Which brings us to the movie itself. Luckily, Walk the Line is a known quantity. It has already played at festivals and been praised by critics. Joaquin Phoenix nails Cash's artistry and his volatility. Reese Witherspoon plays June Carter Cash, the love of his life, and makes it clear why he went to all the trouble. The movie covers all four corners of Cash's career (his childhood, his music, his addicitons, and his love life), but the main storyline is his decade-long pursuit of June's heart.

The buzz is strong for Walk the Line. Phoenix and Witherspoon are said the be locks for Oscar nominations. There are many who are comparing it to last year's Ray, for obvious reasons. I liked that movie and admired Jamie Foxx's performance but I think Walk the Line will be better. Ray's overlength dampened its power. I don't think Line will make the same mistake. If they're smart, the filmmakers will follow the model of one of Cash's songs and keep is simple and to the point. Exactly the way the Man in Black would have wanted it.

NEXT: Two Pulitzer Prize-winning authors give new meaning to the word "cowpoke."

Sergio's Fall Movie Countdown--#5

UNIVERSAL REMOTE

In a continuing series, Sergio reveals the ten films he is most looking forward to this fall.

5. The Three Burials Of Melquiades Estrada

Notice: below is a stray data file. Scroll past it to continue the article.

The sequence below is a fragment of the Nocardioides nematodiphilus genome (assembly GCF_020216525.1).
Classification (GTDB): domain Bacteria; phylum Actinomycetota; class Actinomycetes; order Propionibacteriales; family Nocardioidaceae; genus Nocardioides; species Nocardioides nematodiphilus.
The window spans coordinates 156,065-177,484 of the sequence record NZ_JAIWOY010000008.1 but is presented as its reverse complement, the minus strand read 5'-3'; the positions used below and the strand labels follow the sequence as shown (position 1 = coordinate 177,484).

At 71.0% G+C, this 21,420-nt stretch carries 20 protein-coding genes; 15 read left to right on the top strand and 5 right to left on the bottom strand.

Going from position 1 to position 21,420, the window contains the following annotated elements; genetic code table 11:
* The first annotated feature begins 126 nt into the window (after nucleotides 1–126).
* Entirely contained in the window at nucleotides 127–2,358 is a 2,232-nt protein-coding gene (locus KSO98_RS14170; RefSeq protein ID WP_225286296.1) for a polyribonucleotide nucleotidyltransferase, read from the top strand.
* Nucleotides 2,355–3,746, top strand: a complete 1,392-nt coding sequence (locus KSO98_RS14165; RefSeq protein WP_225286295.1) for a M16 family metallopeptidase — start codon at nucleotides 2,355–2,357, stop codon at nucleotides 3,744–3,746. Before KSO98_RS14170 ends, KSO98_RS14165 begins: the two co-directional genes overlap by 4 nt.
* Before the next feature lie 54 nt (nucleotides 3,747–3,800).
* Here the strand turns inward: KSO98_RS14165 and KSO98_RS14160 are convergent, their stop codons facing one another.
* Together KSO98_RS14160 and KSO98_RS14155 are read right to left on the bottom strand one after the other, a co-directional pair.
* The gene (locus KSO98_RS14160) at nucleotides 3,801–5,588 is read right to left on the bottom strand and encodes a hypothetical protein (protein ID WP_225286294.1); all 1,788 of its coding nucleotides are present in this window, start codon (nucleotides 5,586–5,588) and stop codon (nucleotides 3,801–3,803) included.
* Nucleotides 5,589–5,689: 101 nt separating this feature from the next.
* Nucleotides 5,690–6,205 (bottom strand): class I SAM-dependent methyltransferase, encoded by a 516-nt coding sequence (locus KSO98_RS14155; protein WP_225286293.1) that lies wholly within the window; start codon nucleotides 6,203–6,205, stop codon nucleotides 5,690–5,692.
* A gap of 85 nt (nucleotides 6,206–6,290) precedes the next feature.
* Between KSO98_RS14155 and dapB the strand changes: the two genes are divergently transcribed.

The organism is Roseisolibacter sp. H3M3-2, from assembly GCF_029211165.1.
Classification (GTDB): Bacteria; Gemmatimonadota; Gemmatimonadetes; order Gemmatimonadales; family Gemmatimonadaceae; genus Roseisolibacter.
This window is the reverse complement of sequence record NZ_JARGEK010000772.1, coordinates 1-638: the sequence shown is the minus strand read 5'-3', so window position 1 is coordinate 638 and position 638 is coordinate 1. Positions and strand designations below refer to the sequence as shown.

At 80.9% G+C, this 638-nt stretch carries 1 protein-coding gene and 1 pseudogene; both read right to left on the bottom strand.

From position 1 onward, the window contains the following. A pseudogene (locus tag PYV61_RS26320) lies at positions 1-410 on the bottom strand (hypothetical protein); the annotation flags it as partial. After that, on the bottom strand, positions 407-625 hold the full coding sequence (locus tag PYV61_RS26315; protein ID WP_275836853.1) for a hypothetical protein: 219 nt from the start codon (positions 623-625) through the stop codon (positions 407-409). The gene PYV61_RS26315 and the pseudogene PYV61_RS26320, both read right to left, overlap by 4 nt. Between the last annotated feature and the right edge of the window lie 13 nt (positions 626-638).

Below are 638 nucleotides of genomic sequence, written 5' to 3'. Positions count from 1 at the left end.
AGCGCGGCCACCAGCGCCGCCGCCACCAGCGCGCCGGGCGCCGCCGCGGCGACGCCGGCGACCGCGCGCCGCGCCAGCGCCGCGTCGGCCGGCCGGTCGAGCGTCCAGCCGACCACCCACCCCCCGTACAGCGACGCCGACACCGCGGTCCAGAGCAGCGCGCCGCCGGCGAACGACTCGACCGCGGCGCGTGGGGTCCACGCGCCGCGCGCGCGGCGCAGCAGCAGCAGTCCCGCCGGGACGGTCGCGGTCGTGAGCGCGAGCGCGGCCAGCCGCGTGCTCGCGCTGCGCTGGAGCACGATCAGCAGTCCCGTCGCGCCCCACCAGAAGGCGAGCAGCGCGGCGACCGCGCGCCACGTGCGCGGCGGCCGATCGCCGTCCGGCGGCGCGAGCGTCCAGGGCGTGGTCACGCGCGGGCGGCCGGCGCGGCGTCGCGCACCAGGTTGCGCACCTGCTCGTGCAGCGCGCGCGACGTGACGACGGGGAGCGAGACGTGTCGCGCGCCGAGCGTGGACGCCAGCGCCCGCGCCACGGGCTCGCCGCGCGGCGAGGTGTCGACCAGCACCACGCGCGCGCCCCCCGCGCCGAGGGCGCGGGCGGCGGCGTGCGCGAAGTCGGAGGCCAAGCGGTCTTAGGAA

directed by Tommy Lee Jones
opens 12/14

Like The New World, The Three Burials Of Melquiades Estrada is going to put a heavy emphasis on the natural environment in the telling of its story. It is a modern-day tale set in western Texas and northern Chihuahua, Mexico. Tommy Lee Jones plays Pete, a ranch foreman whose friend Melquiades (Julio Cesar Cedillo) is killed by a corrupt border patrolman named Mike (the always terrific Barry Pepper). Honoring his promise to bury his friend in Mexico in the event of his death, Pete forces Mike at gunpoint to disinter the body of Melquiades and deliver him to his hometown south of the Rio Grande. "I don't want to be buried among these billboards," Mel once told him. Thus begins a dangerous and quixotic journey into Mexico.

The Three Burials of Melquiades Estrada began when Tommy Lee Jones was on a Texas deer-hunting trip with the writer Guillermo Arriaga and the producer Michael Fitzgerald. "We said, hell, we got enough talent in the cab of this pickup truck to make us a movie," he said, "and that's when we started." The journey they began that day has so far been an artistic triumph.

Three Burials' script won the prize at Cannes for Best Screenplay. It is by Mexican writer Guillermo Arriaga, who also wrote Amores Perros and 21 Grams. If you've seen these films, you can be certain Three Burials will be a profoundly soulful piece, full of deep emotion and compassion. Redemption will be a major theme here. The movie is said to be similar in feeling to the writings of Cormac McCarthy (the brilliant All the Pretty Horses). It is set in the west and is populated with men who seem to come from an era that has passed by. They see the world in simple yet truthful terms, and when their code is violated, they take action in violent ways. Three Burials has been called "old-fashioned" by Roger Ebert, who raved about it at Cannes. He means that in the best possible way.